The knowledge of the status of the different fruit fly species and their hosts is essential to manage these insects. This work reports the associations of tephritoid fly species (Tephritidae and Lonchaeidae) with fruits collected from 67 municipalities in Sã;o Paulo State, Brazil. From Mar 1997 to Sep 2003, a total of 536 fruit samples was collected from 63 plant species in 28 botanical families. From overall collections, the average infestation index ranged from 0.01 to 22.98 pupae per fruit. The highest infestation was observed in Cucurbita moschata (Dusc.) Poir, followed by Mangifera indica Linnaeus and Passiflora alata Curtis, with 107.14, 59.00, and 38.50 pupae/ fruit, respectively. The pupae/kg of fruit index ranged from 0.01 in Manihot esculenta Crantz to 277.91 in Citharexylum myrianthum Cham. In total 43,104 pupae and 26,368 adults of Tephritoidea were recovered from all collections. The following Tephritoidea adults were observed: Anastrepha amita Zucchi, Anastrepha bahiensis Lima, Anastrepha distincta Greene, Anastrepha. fraterculus (Wied.), Anastrepha grandis (Macquart), Anastrepha leptozona Hendel, Anastrepha obliqua (Macquart), Anastrepha pseudoparallela (Loew), Anastrepha serpentina (Wied.), Anastrepha sororcula Zucchi, Ceratitis capitata (Wied.) and Lonchaeidae. All host species infested by C. capitata or Anastrepha spp. also were infested by Lonchaeidae.
In many countries, tephritid species have caused tremendous losses in fruit production and imposed limits on the export market (Aluja & Mangan 2008). There are relatively few records of fruit flies on native plant species because the majority of publications report data from commercial orchards (Norrbom & Korytkowski 2009). However, current restrictions include fruit species for which there is scant information regarding fruit fly host status (Rengifo et al. 2011). In Brazil, the main fruit fly pests are native Anastrepha species and the exotic medfly, Ceratitis capitata (Wiedemann).
Anastrepha Schiner is the largest and most economically important genus of Tephritidae in the Americas (Norrbom et al. 2000). Of the 235 described species of Anastrepha, about 104 are reported in Brazil (Uchôa-Fernandes & Nicácio 2010), and the majority of these has unknown hosts. Anastrepha species in Brazil are associated with fruit bearing trees of 29 families. Of the 41 Anastrepha species associated with host plants, 37% feed on Myrtaceae and 24% on Sapotaceae (Zucchi 2000a).
The genus Ceratitis comprises approximately 65 species, found mostly in tropical Africa. Yet, one of its species, C. capitata (Mediterranean fruit fly) is dispersed throughout almost all tropical and temperate warm areas of the planet. It is considered the most cosmopolitan and harmful of all fruit flies, an invader which causes more dam- ages to crops than any other species (Garcia 2009). The host range of C. capitata includes more than 350 fruit and vegetables around the world, and this pest has shown a preference for ripe and succulent fruits (Liquido et al. 1991). Zucchi (2001) has listed 59 hosts for medfly in Brazil with a wide distribution around the country. Souza-Filho et al. (2000) reported medfly and 35 Anastrepha species in São Paulo State of which only 20 have known hosts.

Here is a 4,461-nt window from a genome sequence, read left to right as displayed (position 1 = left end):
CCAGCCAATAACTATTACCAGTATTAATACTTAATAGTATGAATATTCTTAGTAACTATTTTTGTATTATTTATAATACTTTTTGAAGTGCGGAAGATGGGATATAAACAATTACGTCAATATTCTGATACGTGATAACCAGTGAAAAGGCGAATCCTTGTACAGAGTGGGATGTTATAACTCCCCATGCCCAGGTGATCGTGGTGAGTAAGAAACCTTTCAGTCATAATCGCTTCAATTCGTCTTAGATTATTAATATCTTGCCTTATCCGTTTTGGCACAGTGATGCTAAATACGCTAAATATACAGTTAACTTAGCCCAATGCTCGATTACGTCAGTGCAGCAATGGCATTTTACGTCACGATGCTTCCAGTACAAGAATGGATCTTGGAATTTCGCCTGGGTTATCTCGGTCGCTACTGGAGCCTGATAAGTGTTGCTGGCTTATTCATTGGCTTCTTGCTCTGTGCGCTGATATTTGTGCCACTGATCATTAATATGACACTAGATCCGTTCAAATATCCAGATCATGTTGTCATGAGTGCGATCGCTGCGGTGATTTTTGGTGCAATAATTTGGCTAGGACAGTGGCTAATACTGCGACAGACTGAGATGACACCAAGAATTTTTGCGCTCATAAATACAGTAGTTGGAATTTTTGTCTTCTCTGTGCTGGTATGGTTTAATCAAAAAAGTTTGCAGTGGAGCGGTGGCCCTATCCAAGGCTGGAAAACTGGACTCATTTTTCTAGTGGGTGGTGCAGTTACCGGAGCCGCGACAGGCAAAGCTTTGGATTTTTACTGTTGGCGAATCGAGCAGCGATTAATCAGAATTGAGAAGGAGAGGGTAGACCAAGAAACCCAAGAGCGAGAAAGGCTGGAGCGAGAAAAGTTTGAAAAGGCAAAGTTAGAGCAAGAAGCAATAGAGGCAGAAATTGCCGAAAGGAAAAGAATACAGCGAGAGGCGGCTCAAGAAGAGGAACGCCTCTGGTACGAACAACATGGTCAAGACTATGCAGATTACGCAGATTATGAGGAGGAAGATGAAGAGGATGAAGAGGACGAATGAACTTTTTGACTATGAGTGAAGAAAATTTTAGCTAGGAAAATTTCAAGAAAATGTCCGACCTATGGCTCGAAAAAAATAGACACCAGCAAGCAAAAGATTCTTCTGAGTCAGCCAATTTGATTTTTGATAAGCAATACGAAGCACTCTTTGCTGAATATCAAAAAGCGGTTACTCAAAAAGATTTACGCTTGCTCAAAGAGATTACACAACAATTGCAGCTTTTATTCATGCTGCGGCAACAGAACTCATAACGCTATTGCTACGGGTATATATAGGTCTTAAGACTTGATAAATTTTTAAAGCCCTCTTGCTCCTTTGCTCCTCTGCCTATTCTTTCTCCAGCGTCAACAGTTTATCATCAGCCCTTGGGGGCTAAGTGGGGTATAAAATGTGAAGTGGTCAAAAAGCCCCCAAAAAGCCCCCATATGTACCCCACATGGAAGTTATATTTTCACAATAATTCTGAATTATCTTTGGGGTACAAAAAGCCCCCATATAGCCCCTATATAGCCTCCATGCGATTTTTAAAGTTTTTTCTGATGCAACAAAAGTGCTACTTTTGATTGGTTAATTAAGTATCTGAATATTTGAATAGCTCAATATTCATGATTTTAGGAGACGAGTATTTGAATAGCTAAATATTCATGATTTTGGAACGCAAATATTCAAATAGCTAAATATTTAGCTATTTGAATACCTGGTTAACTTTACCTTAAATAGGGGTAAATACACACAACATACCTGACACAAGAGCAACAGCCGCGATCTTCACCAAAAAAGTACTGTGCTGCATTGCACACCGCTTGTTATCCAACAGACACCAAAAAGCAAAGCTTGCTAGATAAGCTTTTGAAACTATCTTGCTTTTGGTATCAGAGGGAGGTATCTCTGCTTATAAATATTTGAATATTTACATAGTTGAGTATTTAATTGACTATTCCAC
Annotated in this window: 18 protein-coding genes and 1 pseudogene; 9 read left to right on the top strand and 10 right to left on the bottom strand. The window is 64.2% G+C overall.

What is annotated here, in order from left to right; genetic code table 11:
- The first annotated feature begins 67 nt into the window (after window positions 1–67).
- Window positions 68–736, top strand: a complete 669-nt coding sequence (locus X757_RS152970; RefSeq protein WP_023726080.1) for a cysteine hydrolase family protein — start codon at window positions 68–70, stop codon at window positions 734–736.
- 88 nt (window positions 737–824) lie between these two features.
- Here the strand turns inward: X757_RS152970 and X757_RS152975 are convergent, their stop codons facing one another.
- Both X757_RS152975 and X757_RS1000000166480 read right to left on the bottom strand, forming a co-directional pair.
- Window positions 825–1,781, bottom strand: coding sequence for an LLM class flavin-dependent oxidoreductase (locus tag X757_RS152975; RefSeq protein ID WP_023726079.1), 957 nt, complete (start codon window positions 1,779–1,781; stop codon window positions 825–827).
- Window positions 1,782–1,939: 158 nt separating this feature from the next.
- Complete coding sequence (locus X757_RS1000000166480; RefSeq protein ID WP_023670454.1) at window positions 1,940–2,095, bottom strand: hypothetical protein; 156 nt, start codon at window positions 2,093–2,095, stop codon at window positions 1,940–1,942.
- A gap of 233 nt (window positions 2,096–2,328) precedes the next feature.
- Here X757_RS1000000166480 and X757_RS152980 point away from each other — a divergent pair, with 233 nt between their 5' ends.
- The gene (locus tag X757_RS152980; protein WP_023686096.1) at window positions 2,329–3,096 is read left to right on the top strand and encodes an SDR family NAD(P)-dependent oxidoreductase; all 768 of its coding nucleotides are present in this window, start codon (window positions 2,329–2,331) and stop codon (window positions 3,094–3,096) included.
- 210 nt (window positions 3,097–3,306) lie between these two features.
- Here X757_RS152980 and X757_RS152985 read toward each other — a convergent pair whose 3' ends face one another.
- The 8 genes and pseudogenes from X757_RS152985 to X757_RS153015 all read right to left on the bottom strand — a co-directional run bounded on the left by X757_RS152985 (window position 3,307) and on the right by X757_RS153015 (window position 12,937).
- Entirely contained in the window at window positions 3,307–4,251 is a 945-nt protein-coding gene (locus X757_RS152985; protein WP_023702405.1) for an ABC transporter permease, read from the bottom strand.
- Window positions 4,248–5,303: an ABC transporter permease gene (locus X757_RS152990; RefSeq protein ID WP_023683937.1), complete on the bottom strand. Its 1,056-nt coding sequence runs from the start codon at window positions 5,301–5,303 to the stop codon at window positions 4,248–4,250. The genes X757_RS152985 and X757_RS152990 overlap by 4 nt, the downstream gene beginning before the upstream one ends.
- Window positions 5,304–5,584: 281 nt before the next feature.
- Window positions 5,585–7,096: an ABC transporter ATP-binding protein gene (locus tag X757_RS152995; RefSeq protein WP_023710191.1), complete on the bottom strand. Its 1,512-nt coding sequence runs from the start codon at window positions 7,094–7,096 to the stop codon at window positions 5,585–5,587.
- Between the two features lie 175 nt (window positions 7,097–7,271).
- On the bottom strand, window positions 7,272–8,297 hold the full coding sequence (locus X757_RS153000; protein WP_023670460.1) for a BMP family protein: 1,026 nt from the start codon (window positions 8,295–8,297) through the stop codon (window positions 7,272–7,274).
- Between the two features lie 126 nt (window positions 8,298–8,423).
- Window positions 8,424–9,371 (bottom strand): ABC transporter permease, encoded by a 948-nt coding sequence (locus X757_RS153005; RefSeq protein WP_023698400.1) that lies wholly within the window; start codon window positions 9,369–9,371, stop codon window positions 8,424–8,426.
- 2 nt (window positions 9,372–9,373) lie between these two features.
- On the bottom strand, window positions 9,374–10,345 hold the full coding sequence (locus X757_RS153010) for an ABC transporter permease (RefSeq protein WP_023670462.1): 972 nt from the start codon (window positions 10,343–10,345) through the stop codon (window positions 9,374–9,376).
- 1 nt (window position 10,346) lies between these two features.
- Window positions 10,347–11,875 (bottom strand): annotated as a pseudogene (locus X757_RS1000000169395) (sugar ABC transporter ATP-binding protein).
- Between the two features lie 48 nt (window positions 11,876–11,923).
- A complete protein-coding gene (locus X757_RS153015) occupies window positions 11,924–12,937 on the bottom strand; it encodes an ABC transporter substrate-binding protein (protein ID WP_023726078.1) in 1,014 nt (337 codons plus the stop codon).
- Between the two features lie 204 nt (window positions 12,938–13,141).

In São Paulo State, there are 248,809 square kilometers planted with a high diversity of commercial crops, many of which are hosts of fruit flies (Tephritidae). Due to intensive urbanization in the State, the fruit fly distribution and infestation period have changed with implications for the ecology of fruit flies and the strategies of IPM Programmes.
Lonchaeidae species have also been commonly recovered from fruit samples or McPhail traps (Raga et al. 2005, 2006), but in some cases without association with previous tephritid infestation (Uchôa-Fernandes & Nicácio 2010).
The capacity of tephritids to infest so many distinct hosts under different ecosystems has important implications in ecology and pest management. Indeed there are requirements for information on spatial and temporal distribution (UchôaFernandes & Nicácio 2010) and competition among the fruit fly. Tephritid diversity is related to the host phenology in a complex manner, but knowledge thereof is crucial to understand the population dynamics of fruit flies (Souza-Filho et al. 2009), and for implementation of quarantine restrictions and management and control programs (McPheron 2000).
The present work reports the fruit fly and lance fly species (Tephritoidea) associated with fruits in natural conditions, collected from several localities in São Paulo State, Brazil.
MATERIALS AND METHODS
From Mar 1997 to Sep 2003, a total of 536 fruit samples of 63 species in 28 botanical families (Table 1) were collected from 67 municipalities of all regions of Sao Paulo State, Brazil. A total of 117,396 fruits (2,130.70 kg) were collected randomly from the canopies and from the ground beneath the trees (Table 1). Samples were obtained from unsprayed trees and brought to the Laboratory of Economic Entomology, Instituto Biológico, located in the municipality of Campinas, São Paulo State. The fruits were counted, weighed and placed in fruit-holding boxes containing sterilized sand at the bottom and a piece of cotton cloth at the top. About 15–20 d later, the sand in the boxes was sieved to remove Tephritoidea pupae, which were counted and transferred to a glass cage (6,000 cc) with a small amount of dry sand at the bottom and kept at 25 ± 2 °C and 70 ± 10% relative humidity for 25 d to allow adult emergence. Adults were fed with a mixture of sugar/yeast extract (3:1) and water. Adults were killed in a freezer and placed in labeled vials with 70% ethanol for identification. Tephritidae adults were separated by sexes and the Anastrepha females were identified based on Stone (1942), Steyskal (1977) and Zucchi (2000b). Specimens of Lonchaeidae were not identified below family level. Infestation indices of Tephritoidea from each fruit species were measured by pupae per fruit and pupae per kg of fruits.
RESULTS AND DISCUSSION